In April my grandmother will turn 98. Most of the time her mind is clear. She uses a cane, but still gets around. For all intent and purposes she is healthy.

But these days, she talks about dying the way most people talk about the weather.

My grandfather died 14 years ago of Parkinson’s Disease. When his body failed him, he said he wanted to die. For a while, my grandmother tried to gently force-feed him, saying: “You have to be strong! You have to keep going. You must do this for us.”

It was just her way of trying to keep him from losing hope on life. He died not long after. She says she talks to grandpa every day, asking for guidance. She told me recently she often keeps quiet about growing aches and pains, in fear of being more of a burden to the family.

Still, she is a proud woman, who wants to leave this world the way she lives it: with dignity.

photograph Cory Lum/Civil Beat

Cory Lum/Civil Beat

It is part of the reality and complexity of the debate over legalizing what is called “Death with Dignity,” “Aid-In-Dying,” or “Physician-Assisted Suicide” depending on what side you are on. Right now, five states have legalized physician aid-in-dying, including Oregon, Washington, Colorado, California, and Vermont. A 2009 U.S. Supreme Court ruling also legalized physician-assisted dying in Montana.

Hawaii could be next. On March 7, by a vote of 22-3, the Hawaii Senate approved Senate Bill 1129 which, similar to other states that have done so, would allow doctors to prescribe a lethal dose of medication to a terminally-ill patient. That patient would then take on the responsibility of ingesting it themselves.

Oahu physician Craig Nakatsuka has been a leading opponent. He believes the elderly, like my grandmother, are at risk of being “self-sacrificing.” In a January Op-Ed in the Honolulu Star-Advertiser he asked: “Given the deeply-held cultural beliefs of many Hawaii families, will those diagnosed with terminal illness feel it is their duty to their families to end their lives?”

Dr. Nakatsuka is leading a of team of medical professionals fighting the bill at the state capital and in the community. He believes hospice provides the kind of quality end-of-life care that makes aid-in-dying an unnecessary option. I have personally spoken with doctors who truly believe, no matter how their patients view life and death, they as doctors, made a professional, moral, and ethical oath to take no lives.

But supporters believe this is the year Hawaii’s law will change. Long-time lobbyist John Radcliffe, who has terminal cancer, has been a powerful voice in the debate. As Civil Beat reported in January, he joined the nonprofit organization Compassion & Choices and physician Charles Miller in a lawsuit seeking to force the state to grant terminally ill, mentally competent patients the right to medical aid-in-dying.

An important point often missing in media reports; those who seek such treatment, are subject to multiple rounds of physical and psychological testing that can take months to complete. Patients who are deemed depressed, mentally unstable, or unable to voice their will, will not qualify for aid-in-dying.

Radcliffe may not need to win that lawsuit. So far, the majority of Hawaii lawmakers are showing support for efforts to change the law. And, as noted by Civil Beat earlier this year, a survey administered for Compassion & Choices by Anthology Marketing Group, found 80 percent of Hawaii voters support access to aid-in-dying for terminally ill patients.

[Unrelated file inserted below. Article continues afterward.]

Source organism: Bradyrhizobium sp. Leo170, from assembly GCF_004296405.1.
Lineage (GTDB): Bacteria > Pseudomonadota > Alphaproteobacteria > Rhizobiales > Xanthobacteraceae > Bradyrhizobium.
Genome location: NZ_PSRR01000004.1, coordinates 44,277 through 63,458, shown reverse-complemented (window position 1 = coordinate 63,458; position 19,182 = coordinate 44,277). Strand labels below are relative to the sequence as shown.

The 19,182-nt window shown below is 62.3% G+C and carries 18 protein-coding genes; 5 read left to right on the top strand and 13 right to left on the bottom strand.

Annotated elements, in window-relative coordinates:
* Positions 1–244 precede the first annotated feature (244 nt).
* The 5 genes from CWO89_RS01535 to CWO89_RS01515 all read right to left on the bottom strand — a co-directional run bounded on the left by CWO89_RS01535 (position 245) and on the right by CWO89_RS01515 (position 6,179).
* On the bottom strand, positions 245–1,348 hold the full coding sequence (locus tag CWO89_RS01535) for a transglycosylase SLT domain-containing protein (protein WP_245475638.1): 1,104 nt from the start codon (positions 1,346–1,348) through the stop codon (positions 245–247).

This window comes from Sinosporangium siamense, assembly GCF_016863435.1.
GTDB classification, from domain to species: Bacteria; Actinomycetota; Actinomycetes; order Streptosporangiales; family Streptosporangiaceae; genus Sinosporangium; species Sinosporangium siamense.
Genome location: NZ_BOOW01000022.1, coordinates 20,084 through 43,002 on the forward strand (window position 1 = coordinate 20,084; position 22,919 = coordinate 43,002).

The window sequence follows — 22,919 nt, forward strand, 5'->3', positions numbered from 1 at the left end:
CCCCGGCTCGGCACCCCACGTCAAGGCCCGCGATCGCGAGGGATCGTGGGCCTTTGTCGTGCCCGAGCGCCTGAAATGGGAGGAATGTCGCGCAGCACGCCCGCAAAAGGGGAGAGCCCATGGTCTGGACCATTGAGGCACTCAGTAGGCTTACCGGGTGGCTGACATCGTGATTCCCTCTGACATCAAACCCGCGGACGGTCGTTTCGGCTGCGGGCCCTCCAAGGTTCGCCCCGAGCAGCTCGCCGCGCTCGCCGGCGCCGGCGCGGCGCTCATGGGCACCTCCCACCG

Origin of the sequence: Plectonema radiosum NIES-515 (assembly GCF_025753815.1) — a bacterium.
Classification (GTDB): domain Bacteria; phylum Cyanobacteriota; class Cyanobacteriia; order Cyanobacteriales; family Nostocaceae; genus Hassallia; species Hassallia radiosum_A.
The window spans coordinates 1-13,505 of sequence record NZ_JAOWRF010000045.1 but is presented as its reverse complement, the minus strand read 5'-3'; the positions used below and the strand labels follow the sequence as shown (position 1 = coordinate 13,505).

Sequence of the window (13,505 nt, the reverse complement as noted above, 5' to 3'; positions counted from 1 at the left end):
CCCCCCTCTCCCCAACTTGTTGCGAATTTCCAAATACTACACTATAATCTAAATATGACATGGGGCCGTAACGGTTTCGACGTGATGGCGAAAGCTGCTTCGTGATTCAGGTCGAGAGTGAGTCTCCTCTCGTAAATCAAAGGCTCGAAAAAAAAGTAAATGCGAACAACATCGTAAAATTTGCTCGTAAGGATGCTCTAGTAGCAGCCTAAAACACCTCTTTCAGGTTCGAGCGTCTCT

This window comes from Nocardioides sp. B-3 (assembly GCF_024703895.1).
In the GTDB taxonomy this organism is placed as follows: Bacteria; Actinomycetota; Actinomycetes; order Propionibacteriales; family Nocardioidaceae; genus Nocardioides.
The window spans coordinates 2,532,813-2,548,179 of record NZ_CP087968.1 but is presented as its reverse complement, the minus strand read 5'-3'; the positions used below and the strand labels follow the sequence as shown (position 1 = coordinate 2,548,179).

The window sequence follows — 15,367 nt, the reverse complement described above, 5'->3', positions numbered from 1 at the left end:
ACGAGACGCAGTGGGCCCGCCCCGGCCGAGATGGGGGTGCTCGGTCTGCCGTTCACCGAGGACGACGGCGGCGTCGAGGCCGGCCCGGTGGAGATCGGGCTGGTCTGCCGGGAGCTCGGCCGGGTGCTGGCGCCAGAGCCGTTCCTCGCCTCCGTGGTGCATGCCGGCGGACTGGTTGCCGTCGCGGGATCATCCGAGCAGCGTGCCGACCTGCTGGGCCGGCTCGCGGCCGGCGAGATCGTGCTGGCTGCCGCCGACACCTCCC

Despite momentum on the state level, the nomination of Judge Neil Gorsuch to the U.S. Supreme Court has supporters concerned. In 2009, Gorsuch published his book: “The Future of Assisted Suicide and Euthanasia,” which reveals his strong opposition to its legalization. “All human beings are intrinsically valuable,” Gorsuch wrote, “and the intentional taking of human life by private persons is always wrong.”

Gorsuch’s nomination hearings began Monday morning. He is appearing before a Senate Judiciary Committee for several rounds of proceedings expected to last three to four days. Compassion and Choices has released a petition asking supporters to ask their members of Congress to question Gorsuch about his position on medical aid-in-dying laws.

As the debate rages on, my grandmother is battling her own demons. Her body is slowly betraying her. Her mind and her memory, she says, are getting harder to control.

She is one of the fortunate ones. Two threads from 100, she can still share her thoughts, move her body, and make decisions based on how she feels about life and death. In no length of time, those freedoms will be gone.

In a recent article, physician Dr. Lonny Shavelson, one of a number of California doctors who administers lethal drugs to terminally ill patients, told the Washington Post, “It’s almost never about pain. It’s about dignity and control.”

If my grandmother had that choice, I don’t know what she would choose. I’m not ready to ask her.

But for anyone faced with that option, I know it would be an incredibly difficult and deeply personal journey. However we decide to structure our laws as Americans, but more importantly as human beings, we must at least allow our loved ones the opportunity to think for themselves, and guide that journey for as long as they can.

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About the Author

  • Lara Yamada
    Lara Yamada has worked as a journalist for over 20 years in markets across the country. She was born and raised on Kauai and graduated from the University of Oregon. Lara now works as a freelance journalist and is a graduate student at the University of Hawaii at Manoa Shidler College of Business.